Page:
During our recent DIGC330 class, we watched a film called ‘State of Play’, which is a documentary around the craziness and lifestyle of eSports in South Korea. It was great to not only see the culture of the industry, but to actively use Ethnography to observe and witness the differences and features of the eSport industry. After watching the filming and reflecting on what I saw, I came to conclusions based on my personal experience with the eSports industry – otherwise known as using auto ethnography.
So what does all this gibberish mean? Basically what i’m trying to describe, is the two approaches of analysing and conducting research in the field. While Ethnography is the act of making observations and conducting interviews through research, Autoethnography is the act of coming to your own conclusions through your own research, by submersing yourself in the research itself, whether by watching a film similar to what we dis in class with State Of Play, or by researching a tribe by living with them for an extended amount of time.
In his published work ‘Autoethnography: An Overview’ (2011), Ellis describes auto ethnography “As a method, autoethnography combines characteristics of autobiography and ethnography. When writing an autobiography, an author retroactively and selectively writes about past experiences.”
So what about State Of Play? Well i’ll be using the film as a case study to highlight my own experiences with these two approaches!
I made quite a few observations throughout the film about the culture of South Korean gamers in the eSports industry.
- One of the first things I noticed was how each South Korean gamer carried around their own keyboards. I found this at first really weird at the beginning, because it’s a keyboard, and they were replacing the letter positions around in the bus rides.
- To become a professional eSports player in the starcraft league, you have to go through the trialing stages and be selected into a team. There were so many people at the trialing events trying to reach their dreams of becoming a professional gamer.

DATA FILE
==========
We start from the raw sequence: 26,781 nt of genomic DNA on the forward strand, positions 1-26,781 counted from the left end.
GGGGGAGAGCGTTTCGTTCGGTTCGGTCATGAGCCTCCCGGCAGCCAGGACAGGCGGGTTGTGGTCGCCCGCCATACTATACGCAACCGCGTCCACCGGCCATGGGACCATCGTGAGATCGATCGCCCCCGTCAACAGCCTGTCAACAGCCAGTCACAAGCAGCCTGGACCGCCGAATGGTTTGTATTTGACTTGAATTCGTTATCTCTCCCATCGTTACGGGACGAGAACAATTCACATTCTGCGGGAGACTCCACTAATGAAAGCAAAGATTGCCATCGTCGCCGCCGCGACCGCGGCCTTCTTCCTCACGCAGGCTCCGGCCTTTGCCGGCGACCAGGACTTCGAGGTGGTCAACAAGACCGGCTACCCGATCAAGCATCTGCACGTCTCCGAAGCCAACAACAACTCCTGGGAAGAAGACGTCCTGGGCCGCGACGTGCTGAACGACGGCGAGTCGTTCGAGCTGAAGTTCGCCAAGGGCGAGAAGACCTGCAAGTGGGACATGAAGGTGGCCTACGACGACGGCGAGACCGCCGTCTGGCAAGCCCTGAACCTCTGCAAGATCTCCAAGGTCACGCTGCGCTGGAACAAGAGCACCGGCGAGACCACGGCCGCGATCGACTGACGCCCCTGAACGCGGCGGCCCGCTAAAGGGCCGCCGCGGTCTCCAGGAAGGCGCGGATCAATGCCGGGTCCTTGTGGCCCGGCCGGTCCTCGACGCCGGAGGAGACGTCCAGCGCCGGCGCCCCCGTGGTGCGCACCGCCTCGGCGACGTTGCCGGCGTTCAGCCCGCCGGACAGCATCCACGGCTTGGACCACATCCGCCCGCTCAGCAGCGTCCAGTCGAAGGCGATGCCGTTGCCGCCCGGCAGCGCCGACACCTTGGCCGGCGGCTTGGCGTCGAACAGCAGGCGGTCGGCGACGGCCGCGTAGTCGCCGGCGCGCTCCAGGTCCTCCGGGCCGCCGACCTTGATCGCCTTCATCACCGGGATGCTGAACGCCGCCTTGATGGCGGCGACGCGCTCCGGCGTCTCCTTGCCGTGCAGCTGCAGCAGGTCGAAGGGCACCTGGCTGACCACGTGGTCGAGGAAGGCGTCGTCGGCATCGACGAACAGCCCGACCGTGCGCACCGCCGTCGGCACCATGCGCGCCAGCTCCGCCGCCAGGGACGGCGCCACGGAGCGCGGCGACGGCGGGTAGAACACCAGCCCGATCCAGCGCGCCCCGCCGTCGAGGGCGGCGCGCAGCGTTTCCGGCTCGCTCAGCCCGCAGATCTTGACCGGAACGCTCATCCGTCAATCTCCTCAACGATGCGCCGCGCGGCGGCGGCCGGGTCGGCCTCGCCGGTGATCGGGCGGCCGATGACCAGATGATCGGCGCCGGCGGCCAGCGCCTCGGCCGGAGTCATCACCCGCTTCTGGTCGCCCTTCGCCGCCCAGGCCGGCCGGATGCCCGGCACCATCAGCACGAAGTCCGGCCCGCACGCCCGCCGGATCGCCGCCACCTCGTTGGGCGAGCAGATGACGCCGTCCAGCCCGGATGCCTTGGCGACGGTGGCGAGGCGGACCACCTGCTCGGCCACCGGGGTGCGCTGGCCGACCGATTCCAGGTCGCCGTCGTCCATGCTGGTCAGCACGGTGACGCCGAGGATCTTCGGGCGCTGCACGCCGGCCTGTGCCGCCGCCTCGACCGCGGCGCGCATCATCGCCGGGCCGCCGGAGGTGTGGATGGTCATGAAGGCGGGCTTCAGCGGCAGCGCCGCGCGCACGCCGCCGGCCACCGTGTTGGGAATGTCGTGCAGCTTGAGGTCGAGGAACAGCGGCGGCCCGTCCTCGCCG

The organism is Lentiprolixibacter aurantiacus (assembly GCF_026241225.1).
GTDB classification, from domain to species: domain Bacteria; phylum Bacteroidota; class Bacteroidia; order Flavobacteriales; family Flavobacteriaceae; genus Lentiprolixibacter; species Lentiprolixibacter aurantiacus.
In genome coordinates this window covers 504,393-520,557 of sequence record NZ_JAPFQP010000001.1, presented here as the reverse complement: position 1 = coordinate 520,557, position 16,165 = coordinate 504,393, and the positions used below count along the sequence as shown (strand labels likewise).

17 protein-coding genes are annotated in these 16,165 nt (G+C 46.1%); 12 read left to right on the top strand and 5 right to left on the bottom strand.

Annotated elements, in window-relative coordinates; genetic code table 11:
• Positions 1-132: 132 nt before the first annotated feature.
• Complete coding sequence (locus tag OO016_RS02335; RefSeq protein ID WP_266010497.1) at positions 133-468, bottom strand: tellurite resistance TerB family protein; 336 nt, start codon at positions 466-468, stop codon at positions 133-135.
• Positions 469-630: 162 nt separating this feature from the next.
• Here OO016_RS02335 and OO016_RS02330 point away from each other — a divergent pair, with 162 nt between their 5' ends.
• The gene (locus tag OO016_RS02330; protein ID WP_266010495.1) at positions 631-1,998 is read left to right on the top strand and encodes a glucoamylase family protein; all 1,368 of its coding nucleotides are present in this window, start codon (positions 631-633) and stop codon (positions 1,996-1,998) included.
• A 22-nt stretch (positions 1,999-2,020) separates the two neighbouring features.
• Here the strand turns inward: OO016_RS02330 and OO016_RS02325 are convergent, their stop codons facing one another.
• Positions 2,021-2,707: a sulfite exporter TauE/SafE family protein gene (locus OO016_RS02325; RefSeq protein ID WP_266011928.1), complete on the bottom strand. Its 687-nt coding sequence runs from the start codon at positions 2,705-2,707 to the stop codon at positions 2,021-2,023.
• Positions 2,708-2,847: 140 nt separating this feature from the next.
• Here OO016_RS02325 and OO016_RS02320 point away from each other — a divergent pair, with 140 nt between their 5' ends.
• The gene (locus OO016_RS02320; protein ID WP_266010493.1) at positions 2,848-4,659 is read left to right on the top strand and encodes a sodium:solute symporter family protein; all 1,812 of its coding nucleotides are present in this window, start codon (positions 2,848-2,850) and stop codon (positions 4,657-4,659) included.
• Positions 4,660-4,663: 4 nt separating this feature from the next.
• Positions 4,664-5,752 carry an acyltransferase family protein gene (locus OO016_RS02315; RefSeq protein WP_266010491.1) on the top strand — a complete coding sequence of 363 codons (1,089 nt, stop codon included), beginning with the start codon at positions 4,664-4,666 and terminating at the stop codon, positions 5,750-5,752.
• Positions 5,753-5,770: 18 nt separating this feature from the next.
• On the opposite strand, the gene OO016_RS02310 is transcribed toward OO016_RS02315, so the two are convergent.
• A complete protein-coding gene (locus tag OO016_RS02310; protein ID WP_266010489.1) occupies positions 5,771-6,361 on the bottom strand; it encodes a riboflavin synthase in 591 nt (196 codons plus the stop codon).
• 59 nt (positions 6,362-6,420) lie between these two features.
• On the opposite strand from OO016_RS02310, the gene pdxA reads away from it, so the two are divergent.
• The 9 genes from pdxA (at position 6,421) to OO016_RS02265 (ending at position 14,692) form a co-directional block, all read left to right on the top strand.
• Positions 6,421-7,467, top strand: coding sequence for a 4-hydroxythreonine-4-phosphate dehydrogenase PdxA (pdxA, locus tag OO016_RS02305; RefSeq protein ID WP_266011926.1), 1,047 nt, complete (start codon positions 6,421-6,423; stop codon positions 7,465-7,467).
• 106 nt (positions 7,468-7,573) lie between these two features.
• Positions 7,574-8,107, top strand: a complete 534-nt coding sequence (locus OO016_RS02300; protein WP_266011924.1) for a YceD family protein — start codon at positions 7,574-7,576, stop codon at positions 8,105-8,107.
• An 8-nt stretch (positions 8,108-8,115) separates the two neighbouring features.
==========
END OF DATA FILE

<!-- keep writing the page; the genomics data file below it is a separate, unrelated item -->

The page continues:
- Fan girls. Fan girls everywhere. It was crazy to see just how many fans these gamers have, and how committed they are to the players. They really care about their performance, and their wellbeing,
After some time thinking over my initial observations I came to conclusions through my personal experiences.
- I realized that this is parallel to an athlete carrying around his boots, or a football to a game. I know from personal experience of following sports that a lot of athletes do these things out of superstition and routine, and considering how big eSports are in South Korea, it’s not so crazy for this to be a normal thing.
- Watching the trialing and everyone being selected into teams felt like I was watching the NBA drafts, which made me feel the legitimacy of the sport and how serious it’s taken in South Korea.
- Again, taking into consideration just how big this sport is in South Korea, it’s not totally crazy to think that these players would have fan girls at this level, just how athletes would in our sports.
2 thoughts on “State of Play and eSports”
Reblogged this on Digital Asia.
I really appreciate the way you broke up your blog to help your audience understand the difference between autoethnographic and ethnographic. I found it useful that you wrote out what would be a typical reaction to the film State of Play, as I too had a strange reaction to the film. The use of comparison to show what was going through your head as you watched the film and began to immediately compare the gamers in the film to sports stars. It shows that your past experiences of sport led to “epiphanies” that allowed you to draw relationships to sports stars as the idea of a “gaming star” confused or was foreign to you. Therefore you definitely had an authoethnogrpahic experience and I really enjoyed reading about what was going on in your head while you watched the film.